Today is Columbus Day in the U.S., and this year, as in generations before, elementary schools all across the country will teach another group of children that, “In 1492 Columbus sailed the ocean blue” and discovered America. It is a fact that Columbus sailed to North America in 1492 and encountered native peoples, but there’s a whole lot that seems to get left out about what happened after that. Like mass murder and the transatlantic slave trade.
While many adults no longer think much about Columbus Day as anything other than another federal holiday, and while children are taught about explorers who “discovered” lands and peoples around the world, for a growing number of people, Columbus Day has become known as “Genocide Day” or “Indigenous People’s Day,” a time to acknowledge the role that Columbus played in the enslavement, destruction, and genocide of cultures flourishing in “America” for thousands of years.
Just as with all issues, there is no simple answer or easy either/or framing. But what is evident is that most people are taught a single view of events from the perspective of Columbus as intrepid explorer, tradesman, and “discover of the New World,” without exploring what life was like for natives before the three ships landed, or what happened in the aftermath.
While resources for alternative and more complex viewpoints are fairly scarce, there are several excellent ones available. Whether you’re an educator, parent, or concerned citizen, these resources can help you share a broader perspective with others.
“Rethinking Columbus: The Next 500 Years” by Rethinking Schools (192 p) (2003)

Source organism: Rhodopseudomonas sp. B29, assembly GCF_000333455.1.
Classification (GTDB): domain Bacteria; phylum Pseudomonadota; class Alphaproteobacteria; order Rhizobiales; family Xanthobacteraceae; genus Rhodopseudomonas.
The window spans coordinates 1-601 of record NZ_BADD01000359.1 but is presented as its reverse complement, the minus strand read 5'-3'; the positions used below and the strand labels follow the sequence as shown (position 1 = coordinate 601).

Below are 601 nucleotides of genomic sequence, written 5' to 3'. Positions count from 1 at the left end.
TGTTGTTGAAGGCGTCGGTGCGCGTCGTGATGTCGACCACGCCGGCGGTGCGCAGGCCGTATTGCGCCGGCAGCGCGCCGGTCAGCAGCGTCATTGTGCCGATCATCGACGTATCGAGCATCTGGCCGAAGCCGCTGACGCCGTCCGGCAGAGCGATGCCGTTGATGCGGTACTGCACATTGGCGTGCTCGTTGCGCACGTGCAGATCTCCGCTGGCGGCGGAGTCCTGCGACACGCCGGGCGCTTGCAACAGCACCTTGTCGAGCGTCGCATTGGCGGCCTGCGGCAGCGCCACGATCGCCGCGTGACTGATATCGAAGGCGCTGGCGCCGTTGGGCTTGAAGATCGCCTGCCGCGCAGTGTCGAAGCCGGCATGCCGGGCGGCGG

This book from Rethinking Schools offers ”resources for teaching about the impact of the arrival of Columbus in the Americas” and includes ideas for kindergarten through college.
“Lies My Teacher Told Me About Christopher Columbus” by James W. Loewen (48 p) (2014).
This book offers Loewen’s analysis of how a variety of textbooks (older and newer) treat the Columbus “story,” as well as information about Columbus and American Indians that are often little-told. The book includes a poster debunking a variety of myths. This resource is useful for helping students think critically and seek out accurate information.
“A Coyote Columbus Story” by Thomas King (32 p) (2002)
This children’s book explores what happens to humans when Trickster Coyote meets Columbus.
“Morning Girl” by Michael Dorris (80 p) (1992)
This book for older children tells the story of a Taino culture, just before they meet Columbus.
“Black Ants and Buddhists: Thinking Critically and Teaching Differently in the Primary Grades” by Mary Cowhey (256 p) (2006)
In a chapter of her book Mary Cowhey offers a description of how she has explored with her second graders the issue of Columbus’s encounters with native peoples.
This poem by Jimmy Durham provides a springboard for discussion for older students and adults.
“Columbus Day” via The Oatmeal.
Artist and social commentator Matthew Inman created an illustrated essay highlighting many little-known pieces of information about Columbus’s excursions and offering his views about the national holiday. A useful resource for thinking critically about what we’re taught about Columbus, as well as for verifying the accuracy of the essay’s assertions.
“The People vs. Columbus, et al” by Bill Bigelow
This teaching activity uses roleplay to determine “who is responsible for the death of millions of Tainos on the island of Hispaniola in the late 15th century.”
“Columbus: The Hidden History” (2011)
This student-created short documentary takes a look at some of the views and information that are often left out of modern textbooks and teachings about Columbus.
“Discovering Columbus: Re-reading the Past” by Bill Bigelow
This activity asks students to analyze and think critically about how Columbus’s story is portrayed in a variety of textbooks.
What meaningful resources have you used to help students (or others) explore and think critically about all the issues connected to Columbus’s expeditions?